When we become Christians, when we are “signed” to a new team. We cease being a part of the old team and are fully integrated into the new. We are given a new outfit so as to be recognised as part of the new team. So too it is with us when we become Christians. We are instantly accepted as part of the team. We have all the resources necessary to be an effective Christian. We get to train with those that have already been in the team for a while, and they are eager to teach us everything they know.

The problem is, sometimes we forget to get dressed in the morning. We assume that we have most of the kit on, and we will be ready to take part when required. The problem is we can never be quite sure when we will be called on to represent the King. The person in front of you at the supermarket may need a word of encouragement. Your work colleague may be going through a particularly tough time and need a “word in season.” Your best friend may be sick and need healing. There is no time to get to a midweek meeting, spend three hours in prayer and worship, before rushing back to find the person in the queue has already finished shopping and has gone home.

We will have tasks and adventures to take part in for the team – and it’s a good idea to get ready – to practice some of the skills required before the game begins. Train with the team. Spend time with the “manager”, absorbing and accepting all He says about tactics, your importance in the team, and how to make sure that you don’t get left out.

Try praying for someone. Try telling a friend about why they should be part of the team too.

Get ready – we get to play with the best team in the world – let’s not miss opportunities available because we haven’t got our socks on yet.

He is all about restoration


Way, way back, when man walked with God in the cool of the day, sin entered the world. We could probably debate for a while as to whether it was the man’s fault or the woman’s fault – but either way, it happened. The result of the fall of man was more than just disobedience – it caused a fracture in the relationship that God had with man.

Man decided that he knew best – and took steps to prove that. God, having given man free will to choose allowed that choice to be made, whatever the consequences.

God did what was necessary – he killed an animal to cover the shame of the man and women and stepped back.

Relationships that are broken do not fix themselves. Something needs to change. Both sides need to invest in the relationship to make it work, to fix it.

Since the fall, God has been all about fixing the relationship that was broken when man sinned. Since this point in history, God’s primary purpose has been to restore mankind back to the relationship that we see in the garden of Eden.

The beauty of this is that it doesn’t matter what we have done, it doesn’t matter what mess we have made of our lives, or indeed the lives of others, if we truly repent, turn to Jesus and accept Him as Lord of our lives, He turns to us with open arms and welcomes us in to the family. All the benefits of being an adopted son are ours. God has a plan for each of us, and if one thing about that plan can be guaranteed it is that it is much much better than we think it could possibly be. We are meant to change the world as Christians, and with the Grace, Love and Power lavished on us by our Heavenly Father, we can.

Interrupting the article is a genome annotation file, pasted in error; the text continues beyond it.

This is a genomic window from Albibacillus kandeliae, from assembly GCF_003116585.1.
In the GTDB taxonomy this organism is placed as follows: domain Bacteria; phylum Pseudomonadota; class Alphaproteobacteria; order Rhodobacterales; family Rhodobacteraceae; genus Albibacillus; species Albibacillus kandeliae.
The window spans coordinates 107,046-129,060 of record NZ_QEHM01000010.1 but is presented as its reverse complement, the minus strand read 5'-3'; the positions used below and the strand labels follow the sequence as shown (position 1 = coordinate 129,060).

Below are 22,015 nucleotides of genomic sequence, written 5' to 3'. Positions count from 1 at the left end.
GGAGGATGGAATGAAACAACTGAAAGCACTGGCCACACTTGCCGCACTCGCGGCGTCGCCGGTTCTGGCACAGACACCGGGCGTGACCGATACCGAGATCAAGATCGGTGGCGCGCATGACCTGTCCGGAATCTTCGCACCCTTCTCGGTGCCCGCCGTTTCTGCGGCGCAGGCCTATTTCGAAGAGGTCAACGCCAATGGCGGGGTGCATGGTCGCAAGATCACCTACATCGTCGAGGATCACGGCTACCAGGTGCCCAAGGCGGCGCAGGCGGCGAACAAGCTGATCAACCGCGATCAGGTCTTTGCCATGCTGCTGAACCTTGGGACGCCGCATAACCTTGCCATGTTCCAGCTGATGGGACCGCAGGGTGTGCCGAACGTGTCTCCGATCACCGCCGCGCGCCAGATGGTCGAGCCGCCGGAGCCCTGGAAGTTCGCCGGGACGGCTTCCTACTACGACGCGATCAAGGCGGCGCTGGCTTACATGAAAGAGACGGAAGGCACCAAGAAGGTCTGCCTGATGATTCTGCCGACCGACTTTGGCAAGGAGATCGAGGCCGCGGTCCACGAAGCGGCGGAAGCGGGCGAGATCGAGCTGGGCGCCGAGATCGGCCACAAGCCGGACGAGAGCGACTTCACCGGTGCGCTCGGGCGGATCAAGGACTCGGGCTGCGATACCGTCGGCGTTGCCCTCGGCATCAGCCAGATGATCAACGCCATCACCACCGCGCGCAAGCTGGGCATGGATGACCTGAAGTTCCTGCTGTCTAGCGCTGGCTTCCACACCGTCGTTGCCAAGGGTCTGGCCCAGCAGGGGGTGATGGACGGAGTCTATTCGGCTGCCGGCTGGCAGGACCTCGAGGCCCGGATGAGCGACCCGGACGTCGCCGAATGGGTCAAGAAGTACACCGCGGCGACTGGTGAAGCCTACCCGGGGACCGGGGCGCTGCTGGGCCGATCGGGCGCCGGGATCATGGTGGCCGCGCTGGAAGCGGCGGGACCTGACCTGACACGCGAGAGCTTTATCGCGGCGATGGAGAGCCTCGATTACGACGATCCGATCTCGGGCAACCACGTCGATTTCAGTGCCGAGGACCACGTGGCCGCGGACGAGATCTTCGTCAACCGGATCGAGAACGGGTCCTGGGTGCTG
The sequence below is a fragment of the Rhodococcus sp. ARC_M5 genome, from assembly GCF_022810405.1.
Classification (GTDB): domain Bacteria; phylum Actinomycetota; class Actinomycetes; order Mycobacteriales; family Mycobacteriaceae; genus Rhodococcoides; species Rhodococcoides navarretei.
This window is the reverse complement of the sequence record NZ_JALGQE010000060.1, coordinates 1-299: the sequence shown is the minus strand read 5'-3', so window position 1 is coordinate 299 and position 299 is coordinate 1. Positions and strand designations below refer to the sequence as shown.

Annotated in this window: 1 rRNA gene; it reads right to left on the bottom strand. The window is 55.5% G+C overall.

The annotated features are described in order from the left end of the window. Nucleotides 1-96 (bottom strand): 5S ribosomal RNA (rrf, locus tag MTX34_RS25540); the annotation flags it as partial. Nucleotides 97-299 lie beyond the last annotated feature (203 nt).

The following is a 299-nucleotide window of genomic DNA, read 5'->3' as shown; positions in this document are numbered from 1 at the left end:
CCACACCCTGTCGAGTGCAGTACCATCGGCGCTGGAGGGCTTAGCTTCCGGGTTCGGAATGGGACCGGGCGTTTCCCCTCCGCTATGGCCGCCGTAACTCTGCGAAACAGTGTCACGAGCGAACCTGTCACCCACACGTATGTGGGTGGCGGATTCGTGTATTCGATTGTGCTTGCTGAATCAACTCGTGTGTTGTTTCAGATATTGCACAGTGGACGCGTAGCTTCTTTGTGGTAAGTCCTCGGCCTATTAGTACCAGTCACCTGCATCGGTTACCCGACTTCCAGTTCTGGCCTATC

What troubles me is that recently there has been an increase in some circles of the western church that seems to be choosing when and to whom they allow to benefit from such Grace. It seems that it does matter who you are, or rather what position you hold or the job that you do.

If you are a church leader and you mess up, especially if you try and hide that mess from your church you don’t qualify for the Grace that God offers. I’ve seen several reports recently about church leaders who have been removed from office due to sin (sometimes over a long period) and have been ostracised by the church at large. I’ve seen suggestions that they should remove themselves completely and never seek to lead a church again.

Now, I do believe that if there has been sin exposed it is only right and proper that the church request that the leader take some time away from leadership to reconnect with the Father, to restore their relationship with the one who is all about restoring relationships. If a marriage is struggling, one of the first suggestions made is that both parties should stop doing something that is taking lots of their time, and spend time working on their relationship.

I don’t see that it is different with church leaders. If there has been sin, especially habitual, hidden sin, something has clearly gone wrong in that relationship they had with God when they took office, and they need to spend time to restore that relationship.

If the relationship is restored, and true repentance has occurred, why does the church decide that God wouldn’t want them back? The message that is being sent to those outside the church is that repentance make no difference. The world already believes that God only wants those who appear pure. The fact that none of us are good enough without Jesus is lost from the world’s perspective (and it seems form sections of the church too)

If we say we have no sin, we deceive ourselves, and the truth is not in us. (1 John 1:8)

We have all messed up – we all need Jesus to help us, especially church leaders. I can’t help thinking that what Jesus would say to a church leader truly repentant is “Then neither do I condemn you, “Jesus declared. “Go now and leave your life of sin.” (John 8:11)

Surely if Jesus isn’t going to condemn them, neither should we.

(just for the record, I don’t think this is just for church leaders, it is for all of us that find ourselves short of what is required. It is just that it was articles about church leaders that got me thinking)